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It is important that you are consistent with this training method. You can’t use positive reinforcement one day and then the next day you decide to yell at your dog for their mistakes, this will confuse them and make the training much longer and more difficult. 


Tips for starting with positive reinforcement training

1. Stock up on rewards- this can be a very good idea, training is a lengthy process. Treats are the most common reward that people use in positive reinforcement training because every dog loves treats! Be sure that the treats you have stocked up are healthy, low-calorie, and ones that your dog enjoys. Also, be sure that they are small in size or easy to break up into pea-sized bits. Tiny chunks of meat and cheese work great too. 

2. Make sure your dog is enjoying themselves- create a happy environment when using positive reinforcement. It is so important that your dog enjoys the training process and is excited to learn new things. You can do this by showing your dog you are happy with them with lots of praise and high-pitched voices.  

3. Timing should be perfect- you must make sure you give your dog their reward immediately after the desired behavior is done. This is to ensure your dog knows what they are being praised for. If you don’t make clear what your dog is doing right, they can become confused and training will be longer and more difficult. Make it easy for your dog to understand as they don’t speak human!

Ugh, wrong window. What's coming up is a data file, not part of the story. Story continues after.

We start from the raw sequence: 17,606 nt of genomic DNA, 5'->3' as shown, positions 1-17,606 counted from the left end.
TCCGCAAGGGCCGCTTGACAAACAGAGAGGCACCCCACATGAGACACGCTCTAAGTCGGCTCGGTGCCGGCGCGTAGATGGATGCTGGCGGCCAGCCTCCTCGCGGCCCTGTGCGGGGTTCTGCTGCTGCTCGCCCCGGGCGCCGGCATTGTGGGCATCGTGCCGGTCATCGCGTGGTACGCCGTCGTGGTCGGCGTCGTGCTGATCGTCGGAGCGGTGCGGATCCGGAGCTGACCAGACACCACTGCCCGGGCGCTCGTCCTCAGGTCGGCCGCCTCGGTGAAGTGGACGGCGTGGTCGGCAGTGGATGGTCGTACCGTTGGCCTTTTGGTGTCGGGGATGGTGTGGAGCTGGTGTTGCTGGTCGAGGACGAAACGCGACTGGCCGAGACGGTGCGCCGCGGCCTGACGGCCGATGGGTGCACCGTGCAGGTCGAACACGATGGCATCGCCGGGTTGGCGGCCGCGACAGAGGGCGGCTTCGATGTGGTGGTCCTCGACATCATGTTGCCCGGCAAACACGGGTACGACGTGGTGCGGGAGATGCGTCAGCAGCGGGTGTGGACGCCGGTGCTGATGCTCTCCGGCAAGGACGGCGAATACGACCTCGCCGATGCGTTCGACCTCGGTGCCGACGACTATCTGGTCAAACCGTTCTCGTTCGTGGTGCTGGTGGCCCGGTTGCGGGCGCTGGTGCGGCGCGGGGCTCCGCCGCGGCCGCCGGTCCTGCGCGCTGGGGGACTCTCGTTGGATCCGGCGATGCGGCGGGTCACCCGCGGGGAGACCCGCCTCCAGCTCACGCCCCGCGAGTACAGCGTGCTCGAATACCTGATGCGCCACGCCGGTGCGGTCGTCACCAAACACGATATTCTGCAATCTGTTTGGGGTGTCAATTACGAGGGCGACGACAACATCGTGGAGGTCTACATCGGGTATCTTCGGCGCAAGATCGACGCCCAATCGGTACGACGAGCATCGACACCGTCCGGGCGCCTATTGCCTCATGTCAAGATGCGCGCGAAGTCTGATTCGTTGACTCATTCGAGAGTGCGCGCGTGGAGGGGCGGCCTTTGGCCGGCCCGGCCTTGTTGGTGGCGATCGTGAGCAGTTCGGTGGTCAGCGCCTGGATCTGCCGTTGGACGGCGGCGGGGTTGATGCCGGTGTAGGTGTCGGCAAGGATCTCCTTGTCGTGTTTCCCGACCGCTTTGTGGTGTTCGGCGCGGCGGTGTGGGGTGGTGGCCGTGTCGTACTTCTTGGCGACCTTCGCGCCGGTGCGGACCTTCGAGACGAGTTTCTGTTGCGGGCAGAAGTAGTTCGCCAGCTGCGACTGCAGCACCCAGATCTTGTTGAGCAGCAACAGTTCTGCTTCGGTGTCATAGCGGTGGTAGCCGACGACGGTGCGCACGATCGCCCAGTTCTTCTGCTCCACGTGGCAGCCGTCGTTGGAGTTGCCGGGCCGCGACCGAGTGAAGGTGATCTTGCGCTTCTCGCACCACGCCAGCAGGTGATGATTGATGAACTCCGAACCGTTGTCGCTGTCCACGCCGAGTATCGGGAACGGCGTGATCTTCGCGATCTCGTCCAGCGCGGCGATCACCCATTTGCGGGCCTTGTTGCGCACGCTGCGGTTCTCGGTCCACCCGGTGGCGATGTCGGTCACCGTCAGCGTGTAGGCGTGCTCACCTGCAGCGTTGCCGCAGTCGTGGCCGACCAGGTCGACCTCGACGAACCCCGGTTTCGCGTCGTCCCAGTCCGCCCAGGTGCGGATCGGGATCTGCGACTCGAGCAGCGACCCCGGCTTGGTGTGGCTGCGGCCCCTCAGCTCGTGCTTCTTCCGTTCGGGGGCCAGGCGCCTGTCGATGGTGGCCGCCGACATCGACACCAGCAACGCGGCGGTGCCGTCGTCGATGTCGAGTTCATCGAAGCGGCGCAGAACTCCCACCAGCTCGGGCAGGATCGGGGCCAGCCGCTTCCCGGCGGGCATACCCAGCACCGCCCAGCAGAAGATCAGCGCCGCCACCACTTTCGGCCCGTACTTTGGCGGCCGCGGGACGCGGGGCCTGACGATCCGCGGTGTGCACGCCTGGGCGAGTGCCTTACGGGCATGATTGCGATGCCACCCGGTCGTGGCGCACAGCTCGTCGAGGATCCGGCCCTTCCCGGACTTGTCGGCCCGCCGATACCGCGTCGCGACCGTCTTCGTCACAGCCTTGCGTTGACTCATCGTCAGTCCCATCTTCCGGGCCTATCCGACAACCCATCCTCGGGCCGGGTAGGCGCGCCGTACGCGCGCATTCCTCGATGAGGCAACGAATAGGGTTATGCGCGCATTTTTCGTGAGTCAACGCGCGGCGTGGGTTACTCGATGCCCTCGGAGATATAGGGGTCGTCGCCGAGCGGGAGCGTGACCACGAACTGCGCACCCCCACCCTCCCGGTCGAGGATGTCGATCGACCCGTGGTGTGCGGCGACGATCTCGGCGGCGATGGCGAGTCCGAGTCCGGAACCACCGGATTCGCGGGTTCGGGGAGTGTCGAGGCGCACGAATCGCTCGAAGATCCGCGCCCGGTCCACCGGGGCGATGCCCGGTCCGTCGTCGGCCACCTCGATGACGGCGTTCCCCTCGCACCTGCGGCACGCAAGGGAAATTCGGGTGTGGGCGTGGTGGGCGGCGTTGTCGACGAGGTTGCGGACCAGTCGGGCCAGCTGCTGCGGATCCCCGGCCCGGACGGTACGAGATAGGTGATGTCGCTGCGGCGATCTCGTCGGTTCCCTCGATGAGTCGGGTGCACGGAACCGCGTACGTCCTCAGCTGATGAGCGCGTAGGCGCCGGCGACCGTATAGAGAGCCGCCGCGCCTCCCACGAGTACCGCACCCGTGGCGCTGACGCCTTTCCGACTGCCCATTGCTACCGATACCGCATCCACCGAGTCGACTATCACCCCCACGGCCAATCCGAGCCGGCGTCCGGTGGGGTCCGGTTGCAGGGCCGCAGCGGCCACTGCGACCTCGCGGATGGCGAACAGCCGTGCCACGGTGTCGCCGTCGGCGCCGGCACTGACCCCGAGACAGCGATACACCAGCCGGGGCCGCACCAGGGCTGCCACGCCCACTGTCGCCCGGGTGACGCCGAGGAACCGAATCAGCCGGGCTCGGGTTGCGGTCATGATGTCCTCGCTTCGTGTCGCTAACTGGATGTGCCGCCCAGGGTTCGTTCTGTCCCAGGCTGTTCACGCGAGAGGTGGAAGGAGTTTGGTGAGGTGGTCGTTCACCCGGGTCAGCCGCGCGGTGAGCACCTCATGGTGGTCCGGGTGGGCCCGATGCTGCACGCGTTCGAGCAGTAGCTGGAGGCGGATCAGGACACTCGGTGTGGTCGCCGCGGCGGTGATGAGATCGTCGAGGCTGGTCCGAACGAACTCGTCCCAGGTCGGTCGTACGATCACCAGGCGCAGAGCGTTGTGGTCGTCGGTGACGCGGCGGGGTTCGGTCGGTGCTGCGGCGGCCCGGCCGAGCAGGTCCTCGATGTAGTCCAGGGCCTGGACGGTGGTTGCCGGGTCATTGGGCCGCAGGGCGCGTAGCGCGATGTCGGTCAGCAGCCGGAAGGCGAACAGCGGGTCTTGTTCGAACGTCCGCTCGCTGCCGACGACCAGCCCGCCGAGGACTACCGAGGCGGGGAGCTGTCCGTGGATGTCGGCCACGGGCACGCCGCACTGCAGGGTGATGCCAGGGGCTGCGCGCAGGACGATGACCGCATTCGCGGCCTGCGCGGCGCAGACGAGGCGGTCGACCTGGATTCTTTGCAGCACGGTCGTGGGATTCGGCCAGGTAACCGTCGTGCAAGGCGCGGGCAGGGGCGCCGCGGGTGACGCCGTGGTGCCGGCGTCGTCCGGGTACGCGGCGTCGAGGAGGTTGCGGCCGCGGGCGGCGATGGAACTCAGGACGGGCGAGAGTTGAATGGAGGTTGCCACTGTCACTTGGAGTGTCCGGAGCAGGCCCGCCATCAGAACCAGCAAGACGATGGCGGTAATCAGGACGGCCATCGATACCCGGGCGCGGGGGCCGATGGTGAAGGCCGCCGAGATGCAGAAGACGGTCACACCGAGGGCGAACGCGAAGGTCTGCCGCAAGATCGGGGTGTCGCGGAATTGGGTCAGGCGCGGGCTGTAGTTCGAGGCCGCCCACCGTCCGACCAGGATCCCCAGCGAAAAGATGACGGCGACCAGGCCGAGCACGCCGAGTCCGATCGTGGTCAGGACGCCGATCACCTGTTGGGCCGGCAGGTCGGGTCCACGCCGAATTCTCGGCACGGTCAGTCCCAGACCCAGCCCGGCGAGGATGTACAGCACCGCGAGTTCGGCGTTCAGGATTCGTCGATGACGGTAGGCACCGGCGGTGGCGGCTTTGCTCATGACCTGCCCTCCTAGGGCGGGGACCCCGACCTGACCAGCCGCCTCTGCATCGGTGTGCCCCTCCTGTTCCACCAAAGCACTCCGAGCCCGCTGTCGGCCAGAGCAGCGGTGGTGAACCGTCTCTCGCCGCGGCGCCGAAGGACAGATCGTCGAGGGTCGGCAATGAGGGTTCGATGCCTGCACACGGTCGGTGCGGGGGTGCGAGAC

4. Learn what works best for your dog- if you use a treat your dog doesn’t enjoy, you won’t be reinforcing anything. You must make sure that whatever you are using for positive reinforcement training is truly rewarding from your dog’s point of view. If you use something your dog doesn’t necessarily enjoy, you will decrease his desire to repeat the behavior. For example, if you are giving your dog a biscuit he doesn’t go crazy for, there is less likelihood that he will want to repeat the behavior again as he will associate it with something negative, a treat he dislikes. Learn what works best with your dog as it will make the process a whole lot easier. It can be a great idea to make a list of treats or rewards your dog enjoys from most to least so you can use these when using positive reinforcement training.